The Parkinson's Institute
are Honored with Major Awards
The Parkinson's Institute - the nation's leader in Parkinson's disease (PD) research and patient care - is pleased to announce that Dr. J. William Langston and Dr. Caroline M. Tanner have been honored with major awards of recognition for their work in the Parkinson's disease field.
Dr. Langston receives The Pritzker Award
Dr. Langston - CEO, Scientific Director and clinician at The Parkinson's Institute - has been awarded the Robert M. Pritzker Award by the Michael J. Fox Foundation for his lifetime leadership in the Parkinson's disease (PD) field. The award was presented by Mr. Fox in New York City on April 6, 2012.
In accepting the Pritzker Award, Dr. Langston remarked, "As someone who has spent their career working on Parkinson's disease, I am honored and inspired to have been selected for the Pritzker Prize. Having had the opportunity of knowing Bob Pritzker makes this Prize all the more meaningful. Indeed, it adds a powerful incentive to all of us here at the Parkinson's Institute to accelerate our efforts more than ever to solve this most difficult disease."
Dr. Langston founded the Parkinson's Institute to create an environment that takes an integrated approach to basic and clinical research and patient care. The Parkinson's Institute is the only independent, nonprofit Institute in the United States that combines patient care and research. The Institute is focused solely on Parkinson's disease - including patient care and research into the cause of and cure for this disease.
During his career, Dr. Langston has made fundamental contributions to the understanding of the role of environmental factors in the onset and progression of Parkinson's disease. Since his landmark discovery of the biological effects of MPTP, a neurotoxin widely used in the study of Parkinson's disease, Dr. Langston continues to work toward a cure through research on the study of mechanisms of neuronal degeneration, the etiology of Parkinson's disease, and the development of new strategies to slow or halt disease progression. He is the author or co-author of more than 350 publications in the field that have lead to greater understanding of Parkinson's disease and progress towards a cure.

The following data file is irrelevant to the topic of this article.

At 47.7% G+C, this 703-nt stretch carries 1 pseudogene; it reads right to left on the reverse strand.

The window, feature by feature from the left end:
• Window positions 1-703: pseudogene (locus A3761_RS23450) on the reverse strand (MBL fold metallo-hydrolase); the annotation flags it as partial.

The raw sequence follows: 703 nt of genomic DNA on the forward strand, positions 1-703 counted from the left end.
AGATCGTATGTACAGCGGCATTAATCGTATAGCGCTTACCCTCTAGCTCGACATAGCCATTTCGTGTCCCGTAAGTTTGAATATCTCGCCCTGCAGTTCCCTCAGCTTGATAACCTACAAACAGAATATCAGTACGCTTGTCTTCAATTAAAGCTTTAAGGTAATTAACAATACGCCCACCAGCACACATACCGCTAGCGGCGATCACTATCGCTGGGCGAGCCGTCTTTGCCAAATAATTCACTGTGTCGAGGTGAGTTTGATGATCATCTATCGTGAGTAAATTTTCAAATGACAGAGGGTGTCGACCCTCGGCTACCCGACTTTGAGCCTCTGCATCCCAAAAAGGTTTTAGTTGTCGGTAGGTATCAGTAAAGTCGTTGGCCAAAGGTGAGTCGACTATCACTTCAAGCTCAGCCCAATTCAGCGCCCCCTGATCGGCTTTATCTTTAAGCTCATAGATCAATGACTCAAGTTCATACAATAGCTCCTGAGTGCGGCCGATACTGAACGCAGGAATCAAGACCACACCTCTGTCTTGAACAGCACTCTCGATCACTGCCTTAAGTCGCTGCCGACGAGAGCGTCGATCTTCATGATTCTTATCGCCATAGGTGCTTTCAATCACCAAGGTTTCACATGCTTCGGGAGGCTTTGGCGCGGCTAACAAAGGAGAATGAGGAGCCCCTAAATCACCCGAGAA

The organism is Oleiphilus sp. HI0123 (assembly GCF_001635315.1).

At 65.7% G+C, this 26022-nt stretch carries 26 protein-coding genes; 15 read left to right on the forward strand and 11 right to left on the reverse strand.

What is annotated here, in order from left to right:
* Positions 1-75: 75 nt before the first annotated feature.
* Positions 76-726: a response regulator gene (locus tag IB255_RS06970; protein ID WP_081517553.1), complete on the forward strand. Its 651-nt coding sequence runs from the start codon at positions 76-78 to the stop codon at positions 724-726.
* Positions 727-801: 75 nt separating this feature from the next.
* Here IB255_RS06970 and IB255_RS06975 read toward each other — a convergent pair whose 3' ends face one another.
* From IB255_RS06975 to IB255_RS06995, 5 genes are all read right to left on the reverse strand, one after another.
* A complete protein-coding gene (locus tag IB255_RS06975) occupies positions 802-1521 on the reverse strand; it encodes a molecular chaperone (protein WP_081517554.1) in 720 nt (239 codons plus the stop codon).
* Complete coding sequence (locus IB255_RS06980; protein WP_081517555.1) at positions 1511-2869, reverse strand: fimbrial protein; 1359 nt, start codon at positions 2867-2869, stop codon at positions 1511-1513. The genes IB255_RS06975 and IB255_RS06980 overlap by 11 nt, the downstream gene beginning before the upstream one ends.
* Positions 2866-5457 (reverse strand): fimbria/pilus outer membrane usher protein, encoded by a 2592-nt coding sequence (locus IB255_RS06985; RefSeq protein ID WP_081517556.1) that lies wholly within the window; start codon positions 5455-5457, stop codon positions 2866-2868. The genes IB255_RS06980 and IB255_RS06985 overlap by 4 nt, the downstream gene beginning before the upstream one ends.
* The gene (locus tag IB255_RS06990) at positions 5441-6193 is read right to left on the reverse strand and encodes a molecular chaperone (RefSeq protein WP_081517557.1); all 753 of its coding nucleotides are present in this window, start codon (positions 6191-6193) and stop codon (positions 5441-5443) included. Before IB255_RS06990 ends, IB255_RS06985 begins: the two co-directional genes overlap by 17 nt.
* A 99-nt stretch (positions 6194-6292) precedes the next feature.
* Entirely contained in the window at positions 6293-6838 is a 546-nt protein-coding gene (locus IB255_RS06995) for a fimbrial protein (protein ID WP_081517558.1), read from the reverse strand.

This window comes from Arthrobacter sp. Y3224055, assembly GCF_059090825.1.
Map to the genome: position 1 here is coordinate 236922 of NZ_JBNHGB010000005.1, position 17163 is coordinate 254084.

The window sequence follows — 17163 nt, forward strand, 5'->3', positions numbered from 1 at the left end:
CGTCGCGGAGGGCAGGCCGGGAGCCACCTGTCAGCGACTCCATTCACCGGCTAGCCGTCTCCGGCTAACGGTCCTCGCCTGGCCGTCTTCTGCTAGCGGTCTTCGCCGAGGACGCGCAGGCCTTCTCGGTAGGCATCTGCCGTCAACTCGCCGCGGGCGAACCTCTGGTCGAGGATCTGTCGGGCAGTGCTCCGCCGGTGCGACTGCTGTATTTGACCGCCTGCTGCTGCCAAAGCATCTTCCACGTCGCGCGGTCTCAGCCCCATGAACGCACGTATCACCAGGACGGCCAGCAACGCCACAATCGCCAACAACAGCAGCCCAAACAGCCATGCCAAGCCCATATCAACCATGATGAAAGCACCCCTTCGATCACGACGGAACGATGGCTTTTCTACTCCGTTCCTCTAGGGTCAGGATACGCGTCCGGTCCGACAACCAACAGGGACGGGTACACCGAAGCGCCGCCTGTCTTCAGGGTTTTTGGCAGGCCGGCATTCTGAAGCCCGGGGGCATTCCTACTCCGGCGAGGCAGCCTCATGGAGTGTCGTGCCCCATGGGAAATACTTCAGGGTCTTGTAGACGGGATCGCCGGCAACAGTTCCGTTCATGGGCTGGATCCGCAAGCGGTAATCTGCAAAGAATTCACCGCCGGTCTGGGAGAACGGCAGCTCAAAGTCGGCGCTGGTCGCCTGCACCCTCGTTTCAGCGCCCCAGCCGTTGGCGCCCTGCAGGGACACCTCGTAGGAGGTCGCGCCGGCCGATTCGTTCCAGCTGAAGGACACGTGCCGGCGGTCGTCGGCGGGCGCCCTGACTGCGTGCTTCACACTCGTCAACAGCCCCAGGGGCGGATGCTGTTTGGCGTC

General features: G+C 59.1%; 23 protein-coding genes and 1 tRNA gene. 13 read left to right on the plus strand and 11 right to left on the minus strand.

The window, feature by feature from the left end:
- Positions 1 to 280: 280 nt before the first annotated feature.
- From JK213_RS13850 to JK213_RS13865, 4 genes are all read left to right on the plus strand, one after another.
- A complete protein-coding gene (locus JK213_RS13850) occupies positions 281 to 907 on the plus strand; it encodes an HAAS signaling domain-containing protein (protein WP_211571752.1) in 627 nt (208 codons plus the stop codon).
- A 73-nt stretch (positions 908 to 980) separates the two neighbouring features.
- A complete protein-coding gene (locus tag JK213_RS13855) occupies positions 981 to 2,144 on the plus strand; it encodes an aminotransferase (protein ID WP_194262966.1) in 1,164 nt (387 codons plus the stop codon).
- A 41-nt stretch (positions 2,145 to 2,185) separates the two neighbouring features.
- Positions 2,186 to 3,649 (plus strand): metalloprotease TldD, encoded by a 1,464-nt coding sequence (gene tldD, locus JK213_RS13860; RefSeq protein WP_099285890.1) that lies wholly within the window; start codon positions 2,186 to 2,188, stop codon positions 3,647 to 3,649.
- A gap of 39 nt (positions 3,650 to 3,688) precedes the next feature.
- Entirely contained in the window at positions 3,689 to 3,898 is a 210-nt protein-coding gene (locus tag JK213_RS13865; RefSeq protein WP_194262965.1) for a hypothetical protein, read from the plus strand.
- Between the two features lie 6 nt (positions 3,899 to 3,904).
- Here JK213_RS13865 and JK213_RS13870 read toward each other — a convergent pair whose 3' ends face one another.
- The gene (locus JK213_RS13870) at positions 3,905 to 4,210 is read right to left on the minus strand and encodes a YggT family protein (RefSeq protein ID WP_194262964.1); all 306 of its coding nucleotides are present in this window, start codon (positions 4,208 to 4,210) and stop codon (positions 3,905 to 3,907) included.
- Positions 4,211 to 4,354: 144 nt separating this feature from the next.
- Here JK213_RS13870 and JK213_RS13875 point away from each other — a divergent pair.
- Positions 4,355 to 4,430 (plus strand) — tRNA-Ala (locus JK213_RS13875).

This prestigious prize is named in honor of the late Robert A. Pritzker, a renowned industrialist, entrepreneur and philanthropist who died from Parkinson's disease.
Dr. Tanner Honored as 2012 Movement Disorders Researcher
Dr. Tanner, Director of Clinical Research and clinician at The Parkinson's Institute, has been awarded the 2012 Movement Disorders Research Award by the American Academy of Neurology (AAN).
Notedly, Dr. Tanner is the first woman to ever receive this prestigious award.
"I am honored to receive this recognition from the American Academy of Neurology, an organization that has been important to my career since my residency," said Dr. Tanner. "With my colleagues at the Parkinson's Institute and our many collaborators world-wide, I have dedicated my career to understanding the causes of Parkinson's disease and to developing better treatments, with the future goal of applying this knowledge to prevent or cure Parkinson's disease. Parkinson's disease is already the second most common neurodegenerative disease in developed countries. It will become increasingly common worldwide in this century,highlighting the urgency of our task. Ultimately, my research is inspired by the courage and insight of my patients, who are always foremost in my mind."
This prize is being given in recognition of her outstanding achievements in movement disorders research - the area of neurology that deals with Parkinson's disease most specifically. The Award is given annually, recognizing outstanding achievement in the field.
The Award is sponsored by the American Academy of Neurology, the Parkinson's disease Foundation and the Academy's Movement Disorders Section and endowed by the Parkinson's Disease Foundation.